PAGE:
Laserfiche WebLink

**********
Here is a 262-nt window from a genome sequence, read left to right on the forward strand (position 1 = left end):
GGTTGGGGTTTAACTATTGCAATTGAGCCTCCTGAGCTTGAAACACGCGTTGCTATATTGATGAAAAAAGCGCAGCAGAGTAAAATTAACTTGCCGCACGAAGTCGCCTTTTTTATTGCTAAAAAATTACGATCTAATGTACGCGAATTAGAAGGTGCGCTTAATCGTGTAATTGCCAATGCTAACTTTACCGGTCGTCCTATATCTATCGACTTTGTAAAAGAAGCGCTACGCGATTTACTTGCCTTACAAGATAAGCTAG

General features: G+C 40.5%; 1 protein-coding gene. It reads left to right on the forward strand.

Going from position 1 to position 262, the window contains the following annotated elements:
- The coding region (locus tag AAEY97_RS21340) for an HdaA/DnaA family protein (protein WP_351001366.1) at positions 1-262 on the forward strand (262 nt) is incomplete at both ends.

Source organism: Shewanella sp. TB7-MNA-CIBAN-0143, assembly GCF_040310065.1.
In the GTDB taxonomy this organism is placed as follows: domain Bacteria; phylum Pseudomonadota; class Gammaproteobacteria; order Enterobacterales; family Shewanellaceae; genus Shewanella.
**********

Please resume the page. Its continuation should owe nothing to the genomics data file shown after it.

DATE: March 22, 2018 <br />C a <br />4 (��-&aaqya, <br />MEMORANDUM <br />CM2018-019 <br />TO: Honorable Mayor and City CNe <br />FROM: Konradt Bartlam, City Mana <br />RE: COMMUNITY EMERGENCY RESPONSE TEAM (CERT) PROGRAMS <br />At the February 13, 2018 City Council Meeting, Vice Mayor Moran asked City staff to <br />provide information on Community Emergency Response Team (CERT) programs. In <br />response, staff researched the purpose and history of CERT programs and contacted <br />neighboring agencies to determine their interest in developing a CERT program. <br />CERT is a training program that provides practical training and educates participants <br />about disaster preparedness for hazards that may occur in the area. CERT students <br />receive training in basic disaster response skills such as fire safety, disaster medical <br />operations, search and rescue, team organization, and victim psychology. The CERT <br />concept was developed and implemented by the Los Angeles City Fire Department in <br />1985 and made available nationally by FEMA in 1993. <br />A team of first responders, and/or other qualified volunteers, typically provides CERT <br />training. CERT training requires staffing resources to prepare and deliver the program <br />and it requires a significant commitment from participants. Training is often broken up <br />into multiple two to four hour blocks over a series of meetings. Once trained, CERT <br />graduates can serve in a support role for first responders or assist others in their <br />neighborhood following an event when professional responders are not immediately <br />available. <br />In addition to the training commitment, CERT students are typically required to bring <br />safety equipment (gloves, goggles, mask) and disaster supplies (bandages, flashlight, <br />dressings) which will be used during the session and serve as a disaster response kit that <br />they will need during a disaster. As CERT students complete the training, and agree to <br />join the community emergency response effort, a CERT is formed. As the number of <br />CERT graduates grows in a community, a single community -wide team of volunteers <br />may need to be organized into a hierarchy of teams consistent with Incident Command <br />System (ICS) principles to maintain an appropriate span of control. In addition to the <br />staffing resources committed to providing training, staff or volunteer resources are <br />needed to manage CERT volunteers. <br />